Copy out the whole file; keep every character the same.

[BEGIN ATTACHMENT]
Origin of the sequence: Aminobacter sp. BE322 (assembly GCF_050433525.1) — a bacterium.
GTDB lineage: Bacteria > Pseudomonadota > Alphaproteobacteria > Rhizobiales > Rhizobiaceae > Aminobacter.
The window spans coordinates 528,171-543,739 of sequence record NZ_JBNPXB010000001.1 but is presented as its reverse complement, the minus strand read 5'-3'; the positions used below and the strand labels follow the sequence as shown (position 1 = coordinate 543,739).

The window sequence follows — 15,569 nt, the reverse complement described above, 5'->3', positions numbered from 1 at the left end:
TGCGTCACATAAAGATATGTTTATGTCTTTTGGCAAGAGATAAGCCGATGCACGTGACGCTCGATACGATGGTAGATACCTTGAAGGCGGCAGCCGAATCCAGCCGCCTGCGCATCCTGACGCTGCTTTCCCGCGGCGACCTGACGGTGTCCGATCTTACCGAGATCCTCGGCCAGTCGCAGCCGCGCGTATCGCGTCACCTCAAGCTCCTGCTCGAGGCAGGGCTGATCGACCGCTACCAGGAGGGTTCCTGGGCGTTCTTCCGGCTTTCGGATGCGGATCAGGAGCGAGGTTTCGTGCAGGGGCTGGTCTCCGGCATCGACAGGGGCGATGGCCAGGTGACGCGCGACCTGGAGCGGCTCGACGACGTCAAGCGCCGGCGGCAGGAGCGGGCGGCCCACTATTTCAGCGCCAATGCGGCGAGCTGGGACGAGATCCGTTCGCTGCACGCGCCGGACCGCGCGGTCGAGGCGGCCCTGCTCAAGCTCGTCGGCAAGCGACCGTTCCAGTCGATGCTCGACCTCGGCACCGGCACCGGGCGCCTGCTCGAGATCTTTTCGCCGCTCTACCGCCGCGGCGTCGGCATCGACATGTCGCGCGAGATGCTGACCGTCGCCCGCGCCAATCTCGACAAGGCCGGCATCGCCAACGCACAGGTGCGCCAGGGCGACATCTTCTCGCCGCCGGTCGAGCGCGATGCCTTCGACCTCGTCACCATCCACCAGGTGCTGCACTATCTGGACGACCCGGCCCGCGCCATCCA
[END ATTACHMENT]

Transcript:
Origin of the sequence: Aminobacter sp. BE322 (assembly GCF_050433525.1) — a bacterium.
GTDB lineage: Bacteria > Pseudomonadota > Alphaproteobacteria > Rhizobiales > Rhizobiaceae > Aminobacter.
The window spans coordinates 528,171-543,739 of sequence record NZ_JBNPXB010000001.1 but is presented as its reverse complement, the minus strand read 5'-3'; the positions used below and the strand labels follow the sequence as shown (position 1 = coordinate 543,739).

The window sequence follows — 15,569 nt, the reverse complement described above, 5'->3', positions numbered from 1 at the left end:
TGCGTCACATAAAGATATGTTTATGTCTTTTGGCAAGAGATAAGCCGATGCACGTGACGCTCGATACGATGGTAGATACCTTGAAGGCGGCAGCCGAATCCAGCCGCCTGCGCATCCTGACGCTGCTTTCCCGCGGCGACCTGACGGTGTCCGATCTTACCGAGATCCTCGGCCAGTCGCAGCCGCGCGTATCGCGTCACCTCAAGCTCCTGCTCGAGGCAGGGCTGATCGACCGCTACCAGGAGGGTTCCTGGGCGTTCTTCCGGCTTTCGGATGCGGATCAGGAGCGAGGTTTCGTGCAGGGGCTGGTCTCCGGCATCGACAGGGGCGATGGCCAGGTGACGCGCGACCTGGAGCGGCTCGACGACGTCAAGCGCCGGCGGCAGGAGCGGGCGGCCCACTATTTCAGCGCCAATGCGGCGAGCTGGGACGAGATCCGTTCGCTGCACGCGCCGGACCGCGCGGTCGAGGCGGCCCTGCTCAAGCTCGTCGGCAAGCGACCGTTCCAGTCGATGCTCGACCTCGGCACCGGCACCGGGCGCCTGCTCGAGATCTTTTCGCCGCTCTACCGCCGCGGCGTCGGCATCGACATGTCGCGCGAGATGCTGACCGTCGCCCGCGCCAATCTCGACAAGGCCGGCATCGCCAACGCACAGGTGCGCCAGGGCGACATCTTCTCGCCGCCGGTCGAGCGCGATGCCTTCGACCTCGTCACCATCCACCAGGTGCTGCACTATCTGGACGACCCGGCCCGCGCCATCCA